The Inca built nearly 25,000 miles of roads with lodgings spaced only a day apart
Since travel was by foot and pack animals...this was important
back strap loom
www.youtube.com
The Inca empire was conquered by
Pisarro in 1532
North America
Before the 15th century, much of America was sparsely populated most were nomadic hunter/gathers but by the end 1BCE agriculture was adopted by many people.
Southeast
Communal living around a central earthen mound
Artifacts such as masks, animals and birds heads have been found...
these may have been used as furniture posts or outdoor post ornamentation
Mound Builders
In the fertile vallies of Ohio Illinois, Mississippi and Missouri, we find monumental earthworks.
1. Serpent Mound- 800BC
2. Monks Mounds served as tombs and a bases for palaces, temples and an astrological observatory
Southwest
We think of the Hohokam tribe (200BCE-1200CE) when we think of the southwest.
The Hohokam built large scale irrigation for the arid conditions of the west...in what is now the four corners region (Colorado, Utah, Arizona, N.Mexico) this irrigation allowed for settlements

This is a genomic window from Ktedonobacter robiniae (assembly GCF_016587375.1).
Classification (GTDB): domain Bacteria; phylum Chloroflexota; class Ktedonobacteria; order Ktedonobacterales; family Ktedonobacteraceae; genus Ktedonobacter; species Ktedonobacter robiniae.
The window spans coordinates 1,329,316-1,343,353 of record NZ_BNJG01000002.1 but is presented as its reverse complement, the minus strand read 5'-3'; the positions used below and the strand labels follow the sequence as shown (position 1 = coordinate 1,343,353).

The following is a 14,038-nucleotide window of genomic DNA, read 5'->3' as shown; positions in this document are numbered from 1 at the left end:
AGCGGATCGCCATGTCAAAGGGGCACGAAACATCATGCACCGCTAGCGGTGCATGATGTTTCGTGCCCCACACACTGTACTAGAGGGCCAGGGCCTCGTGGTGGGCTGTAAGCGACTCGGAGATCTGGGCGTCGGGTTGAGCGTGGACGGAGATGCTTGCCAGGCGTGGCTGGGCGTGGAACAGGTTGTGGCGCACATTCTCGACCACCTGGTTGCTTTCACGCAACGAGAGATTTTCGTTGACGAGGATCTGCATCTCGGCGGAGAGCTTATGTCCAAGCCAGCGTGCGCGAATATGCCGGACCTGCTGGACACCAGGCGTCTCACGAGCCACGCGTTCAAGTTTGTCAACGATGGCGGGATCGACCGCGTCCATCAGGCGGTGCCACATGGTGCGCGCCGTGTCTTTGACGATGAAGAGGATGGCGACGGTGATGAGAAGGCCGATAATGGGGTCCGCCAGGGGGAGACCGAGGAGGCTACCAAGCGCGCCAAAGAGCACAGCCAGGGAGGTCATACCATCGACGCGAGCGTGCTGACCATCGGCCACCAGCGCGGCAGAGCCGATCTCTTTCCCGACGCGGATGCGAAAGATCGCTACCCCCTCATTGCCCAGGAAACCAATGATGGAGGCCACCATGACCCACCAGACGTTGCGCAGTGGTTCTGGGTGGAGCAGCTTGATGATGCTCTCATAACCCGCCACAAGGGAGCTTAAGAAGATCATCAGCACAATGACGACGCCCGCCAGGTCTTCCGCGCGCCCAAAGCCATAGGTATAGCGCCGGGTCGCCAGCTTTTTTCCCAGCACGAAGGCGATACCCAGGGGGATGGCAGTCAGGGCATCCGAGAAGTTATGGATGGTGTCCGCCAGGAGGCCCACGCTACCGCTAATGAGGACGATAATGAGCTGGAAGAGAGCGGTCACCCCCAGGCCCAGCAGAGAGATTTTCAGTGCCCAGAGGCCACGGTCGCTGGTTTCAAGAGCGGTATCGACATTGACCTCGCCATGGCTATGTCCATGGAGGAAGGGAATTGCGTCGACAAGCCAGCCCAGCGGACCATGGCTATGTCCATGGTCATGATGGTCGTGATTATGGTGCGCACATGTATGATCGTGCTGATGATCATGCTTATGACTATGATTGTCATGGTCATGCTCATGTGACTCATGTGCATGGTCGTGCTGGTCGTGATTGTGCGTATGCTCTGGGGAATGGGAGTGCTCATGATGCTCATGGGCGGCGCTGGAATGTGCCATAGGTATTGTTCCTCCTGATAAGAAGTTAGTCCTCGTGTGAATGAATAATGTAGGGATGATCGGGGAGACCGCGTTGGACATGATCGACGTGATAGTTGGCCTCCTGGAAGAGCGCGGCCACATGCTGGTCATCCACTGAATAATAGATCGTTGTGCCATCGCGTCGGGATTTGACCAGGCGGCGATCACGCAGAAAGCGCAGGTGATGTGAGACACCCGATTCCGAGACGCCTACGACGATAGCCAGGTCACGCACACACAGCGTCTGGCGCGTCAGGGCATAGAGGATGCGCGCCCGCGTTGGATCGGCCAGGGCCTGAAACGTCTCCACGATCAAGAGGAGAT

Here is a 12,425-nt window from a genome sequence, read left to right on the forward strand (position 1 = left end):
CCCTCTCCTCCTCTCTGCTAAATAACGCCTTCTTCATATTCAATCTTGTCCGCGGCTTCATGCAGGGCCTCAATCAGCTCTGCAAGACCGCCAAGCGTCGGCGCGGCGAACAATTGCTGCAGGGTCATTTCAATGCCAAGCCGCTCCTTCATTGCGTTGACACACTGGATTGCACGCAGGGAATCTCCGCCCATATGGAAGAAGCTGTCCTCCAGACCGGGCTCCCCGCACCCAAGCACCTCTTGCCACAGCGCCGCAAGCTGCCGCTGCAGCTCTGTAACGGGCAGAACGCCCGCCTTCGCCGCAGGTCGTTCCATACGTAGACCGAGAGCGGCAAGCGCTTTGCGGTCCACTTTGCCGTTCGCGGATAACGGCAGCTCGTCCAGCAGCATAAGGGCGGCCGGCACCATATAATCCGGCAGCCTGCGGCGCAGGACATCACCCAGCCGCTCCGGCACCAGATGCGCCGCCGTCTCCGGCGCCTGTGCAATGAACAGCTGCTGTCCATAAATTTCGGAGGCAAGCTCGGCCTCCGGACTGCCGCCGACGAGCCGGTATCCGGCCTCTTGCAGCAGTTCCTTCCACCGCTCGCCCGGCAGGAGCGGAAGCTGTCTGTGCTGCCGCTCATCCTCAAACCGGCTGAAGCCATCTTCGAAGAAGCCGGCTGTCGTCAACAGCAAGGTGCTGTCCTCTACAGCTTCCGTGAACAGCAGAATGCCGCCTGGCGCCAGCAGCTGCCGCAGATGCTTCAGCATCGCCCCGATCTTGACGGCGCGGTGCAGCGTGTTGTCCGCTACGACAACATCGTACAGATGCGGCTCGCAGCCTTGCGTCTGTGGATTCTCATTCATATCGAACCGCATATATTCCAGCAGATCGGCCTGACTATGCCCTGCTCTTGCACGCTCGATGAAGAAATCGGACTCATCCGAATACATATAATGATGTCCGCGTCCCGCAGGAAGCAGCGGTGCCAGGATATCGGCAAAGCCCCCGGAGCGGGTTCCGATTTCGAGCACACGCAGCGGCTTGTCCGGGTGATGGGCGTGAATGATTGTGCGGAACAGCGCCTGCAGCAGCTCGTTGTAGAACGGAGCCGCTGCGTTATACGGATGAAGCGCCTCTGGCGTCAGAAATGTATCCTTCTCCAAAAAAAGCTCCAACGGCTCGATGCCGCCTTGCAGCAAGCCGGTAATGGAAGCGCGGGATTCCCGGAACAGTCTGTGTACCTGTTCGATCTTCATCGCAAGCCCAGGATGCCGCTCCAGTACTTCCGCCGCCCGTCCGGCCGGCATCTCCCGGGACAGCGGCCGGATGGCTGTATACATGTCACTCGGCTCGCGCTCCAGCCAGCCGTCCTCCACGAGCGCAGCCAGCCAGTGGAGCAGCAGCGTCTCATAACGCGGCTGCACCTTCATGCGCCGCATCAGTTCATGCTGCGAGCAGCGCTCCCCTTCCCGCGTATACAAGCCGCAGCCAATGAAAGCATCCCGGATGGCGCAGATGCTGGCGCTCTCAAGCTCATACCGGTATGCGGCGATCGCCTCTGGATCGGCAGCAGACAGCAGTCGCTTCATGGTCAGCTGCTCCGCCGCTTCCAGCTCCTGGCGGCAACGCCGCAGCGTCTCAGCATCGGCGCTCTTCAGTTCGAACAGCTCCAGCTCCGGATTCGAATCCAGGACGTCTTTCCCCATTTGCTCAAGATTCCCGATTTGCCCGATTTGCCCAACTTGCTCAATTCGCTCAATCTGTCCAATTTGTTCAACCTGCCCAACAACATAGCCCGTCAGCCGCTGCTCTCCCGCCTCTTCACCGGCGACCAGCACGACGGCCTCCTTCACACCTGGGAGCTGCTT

In the Rio Grande areas, they began to build elaborate, multi-storied sturctures with rooms for special purposes such as communial food storage which the Spainards called pueblos
Taos Pueblo
Chaco Canyon
The Anasazi are a cultural group of people who are ancestors of the modern Pueblo community. This civilization is best known for the sandstone and adobe quarters they built along cliff walls in their settled areas.
Eastern Woodland and Great Plains
Eastern Woodland Culture
The Indians in the Eastern Woodland Culture lived east of the Plains Indians. At that time much of the land between the Mississippi River and the east coast was covered with forest. These Indians, like the Indians of the other cultures depended on the natural resources around them for all of their basic needs. Because these Indians lived in the forests, they were called the Eastern Woodland Indians. Their food, shelter, clothing, weapons, and tools came from the forests around them. They lived in villages near a lake or stream. There were many diverse groups within the Eastern Woodland People. The most well known were the Iroquois, and the Cherokee nations